5 Best Zoom Binoculars for Birding & Wildlife (2019)

Binoculars are an absolute must for wildlife viewing, especially bird watching. For birders, great binoculars can help you get close to the action and observe the details of birds in their native habitats.

Most birders use fixed lens binoculars (for example, 8×42 or 10×42). However, even when you use quality fixed lens binoculars there are moments when the object you are viewing is just beyond range, appearing too small even while using high-grade optics.

On the contrary, zoom binoculars feature a range of magnification options (for example, 10-22×50 or 15-35×70). Bird watchers who use zoom binoculars can zoom in on birds without physically moving closer and risk scaring the birds away.

This guide covers the features of zoom binoculars and provides suggestions on which zoom binoculars might be right for you.

We recommend

Best price/value ratio

Nikon 8252 Aculon
A211 10-22×50

Best for travel

Nikon Aculon Compact
8-24x25mm

Best budget option

Barska Zoom Gladiator
10-30×50

Types of Binoculars

There are a few different types of binoculars. Before you purchase a pair, it’s important to know the differences and determine which binoculars will be best for you.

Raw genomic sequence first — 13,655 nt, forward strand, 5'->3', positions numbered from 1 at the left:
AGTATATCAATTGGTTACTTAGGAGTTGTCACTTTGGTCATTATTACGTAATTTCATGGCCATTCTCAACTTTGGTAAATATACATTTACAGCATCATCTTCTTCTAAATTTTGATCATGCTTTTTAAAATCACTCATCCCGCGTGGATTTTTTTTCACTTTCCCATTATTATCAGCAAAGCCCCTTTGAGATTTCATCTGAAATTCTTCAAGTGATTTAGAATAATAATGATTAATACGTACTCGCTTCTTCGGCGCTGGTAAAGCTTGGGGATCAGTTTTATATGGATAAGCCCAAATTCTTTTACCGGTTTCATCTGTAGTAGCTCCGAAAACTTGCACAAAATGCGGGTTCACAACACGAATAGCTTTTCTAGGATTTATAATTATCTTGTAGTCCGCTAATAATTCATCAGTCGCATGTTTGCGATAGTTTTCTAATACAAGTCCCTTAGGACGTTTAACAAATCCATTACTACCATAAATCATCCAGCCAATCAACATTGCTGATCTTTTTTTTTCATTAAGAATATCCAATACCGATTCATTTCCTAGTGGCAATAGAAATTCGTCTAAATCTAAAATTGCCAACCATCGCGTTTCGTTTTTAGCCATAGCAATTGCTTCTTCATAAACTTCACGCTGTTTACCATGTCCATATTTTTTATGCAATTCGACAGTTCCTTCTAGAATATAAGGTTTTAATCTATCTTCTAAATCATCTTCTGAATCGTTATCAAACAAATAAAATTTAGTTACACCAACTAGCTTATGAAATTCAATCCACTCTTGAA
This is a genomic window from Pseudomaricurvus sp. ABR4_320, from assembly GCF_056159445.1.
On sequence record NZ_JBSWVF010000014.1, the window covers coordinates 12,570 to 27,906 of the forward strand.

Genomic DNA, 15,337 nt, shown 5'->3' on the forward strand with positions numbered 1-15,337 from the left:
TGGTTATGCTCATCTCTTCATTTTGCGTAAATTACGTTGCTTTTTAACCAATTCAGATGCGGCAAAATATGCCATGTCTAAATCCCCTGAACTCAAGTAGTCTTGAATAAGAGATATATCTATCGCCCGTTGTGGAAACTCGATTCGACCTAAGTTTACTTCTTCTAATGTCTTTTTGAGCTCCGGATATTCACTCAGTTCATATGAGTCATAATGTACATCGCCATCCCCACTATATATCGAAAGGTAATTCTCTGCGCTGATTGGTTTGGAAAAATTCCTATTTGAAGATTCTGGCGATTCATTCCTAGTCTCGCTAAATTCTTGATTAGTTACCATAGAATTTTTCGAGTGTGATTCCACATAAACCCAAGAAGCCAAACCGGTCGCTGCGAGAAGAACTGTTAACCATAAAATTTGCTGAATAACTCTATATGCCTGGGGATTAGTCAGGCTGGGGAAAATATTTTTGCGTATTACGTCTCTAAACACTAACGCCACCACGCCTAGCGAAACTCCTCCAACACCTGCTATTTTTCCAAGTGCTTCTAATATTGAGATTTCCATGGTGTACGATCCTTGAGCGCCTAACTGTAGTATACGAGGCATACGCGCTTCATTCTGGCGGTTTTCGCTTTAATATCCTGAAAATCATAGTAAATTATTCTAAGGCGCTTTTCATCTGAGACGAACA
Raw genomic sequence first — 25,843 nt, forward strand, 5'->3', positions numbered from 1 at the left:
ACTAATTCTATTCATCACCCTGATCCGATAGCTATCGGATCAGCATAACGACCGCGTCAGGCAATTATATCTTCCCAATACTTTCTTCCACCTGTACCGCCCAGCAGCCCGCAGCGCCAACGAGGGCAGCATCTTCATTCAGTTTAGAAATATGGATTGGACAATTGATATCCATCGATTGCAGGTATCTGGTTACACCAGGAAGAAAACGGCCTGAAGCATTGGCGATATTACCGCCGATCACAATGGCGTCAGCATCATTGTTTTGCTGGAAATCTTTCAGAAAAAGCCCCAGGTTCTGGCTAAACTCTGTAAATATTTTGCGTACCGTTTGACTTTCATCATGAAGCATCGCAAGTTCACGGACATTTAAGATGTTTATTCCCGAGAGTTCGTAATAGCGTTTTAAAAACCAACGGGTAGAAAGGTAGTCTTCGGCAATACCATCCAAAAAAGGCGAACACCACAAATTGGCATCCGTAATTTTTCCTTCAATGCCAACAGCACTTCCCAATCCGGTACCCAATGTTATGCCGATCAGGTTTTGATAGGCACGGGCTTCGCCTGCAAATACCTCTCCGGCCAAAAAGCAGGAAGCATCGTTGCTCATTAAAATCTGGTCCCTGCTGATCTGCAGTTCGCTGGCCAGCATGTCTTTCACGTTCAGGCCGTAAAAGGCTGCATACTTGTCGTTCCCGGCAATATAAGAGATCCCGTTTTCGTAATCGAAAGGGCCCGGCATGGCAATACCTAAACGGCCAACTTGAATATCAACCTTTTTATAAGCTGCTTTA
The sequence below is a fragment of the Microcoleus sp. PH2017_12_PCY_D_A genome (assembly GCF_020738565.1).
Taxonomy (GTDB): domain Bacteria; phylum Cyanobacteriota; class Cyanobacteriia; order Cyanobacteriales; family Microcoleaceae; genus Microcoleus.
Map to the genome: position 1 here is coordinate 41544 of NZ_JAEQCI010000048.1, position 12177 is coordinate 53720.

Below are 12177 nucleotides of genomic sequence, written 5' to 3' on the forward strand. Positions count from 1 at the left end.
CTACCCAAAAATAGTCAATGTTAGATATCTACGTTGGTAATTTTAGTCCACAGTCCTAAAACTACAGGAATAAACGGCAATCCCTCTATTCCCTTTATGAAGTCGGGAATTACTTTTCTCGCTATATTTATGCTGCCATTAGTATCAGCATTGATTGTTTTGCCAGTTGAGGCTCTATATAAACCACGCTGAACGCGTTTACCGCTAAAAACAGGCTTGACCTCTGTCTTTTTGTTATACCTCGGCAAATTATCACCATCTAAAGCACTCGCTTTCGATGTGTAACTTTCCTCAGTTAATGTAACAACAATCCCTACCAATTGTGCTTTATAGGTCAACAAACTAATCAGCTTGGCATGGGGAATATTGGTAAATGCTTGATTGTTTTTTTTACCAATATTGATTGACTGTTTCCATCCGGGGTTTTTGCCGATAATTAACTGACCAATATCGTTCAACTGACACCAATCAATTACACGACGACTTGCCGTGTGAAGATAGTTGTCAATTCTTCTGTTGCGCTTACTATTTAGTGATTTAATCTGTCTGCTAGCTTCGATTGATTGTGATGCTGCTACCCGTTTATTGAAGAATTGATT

• Galilean Binoculars– These are compact binoculars that use the same structure Galileo Galilei used when he viewed the night sky in the 17th century. Most frequently these binoculars are used as opera glasses. The design which features two convex lenses and two concave lenses, without the use of a prism, make these binoculars less than ideal for viewing wildlife. 
  • Roof Prism– Many sport binoculars use a roof prism in conjunction with 2 convex lenses. This allows for a wider field of view and brighter, clearer images. Roof prism binoculars are more compact and are a great option for anyone planning to take their binoculars with them on a long hike. 
  • Porro Prism– Many sport binoculars also use the porro prism system. This system still uses the 2 convex lenses allowing for wider field of view and clear images. But the design of the porro prism makes the binoculars much larger and heavier. These binoculars may be ideal for backyard bird watchers who want to see birds up close from the comfort of their home. 
  • Fixed Lens Binoculars– Fixed lens binoculars feature either a roof prism or porro prism system. These binoculars includes only one magnification setting and a focus knob to clear up the finer details within an image. Higher-end fixed lens binoculars offer exceptional image quality.
  • Zoom Binoculars– Unlike most other binoculars, zoom binoculars feature a range of magnification. These binoculars can be bulkier but you’ll have the option to zoom onto your subject to get a closer look at the object you are viewing. 
  • Astronomical Binoculars– Astronomical binoculars are massive. With a high magnification and a very wide optical diameter to allow light to pass through, these binoculars are fairly specialized and not a great option for someone interested in backyard bird watching. 

Understanding Your Binoculars

When purchasing binoculars you’ll notice that there are certain numbers attached to the description. For example, these numbers may appear as 8×42, 10×25, or 10-22×50. 

To better understand what these numbers mean, we need to break down the description.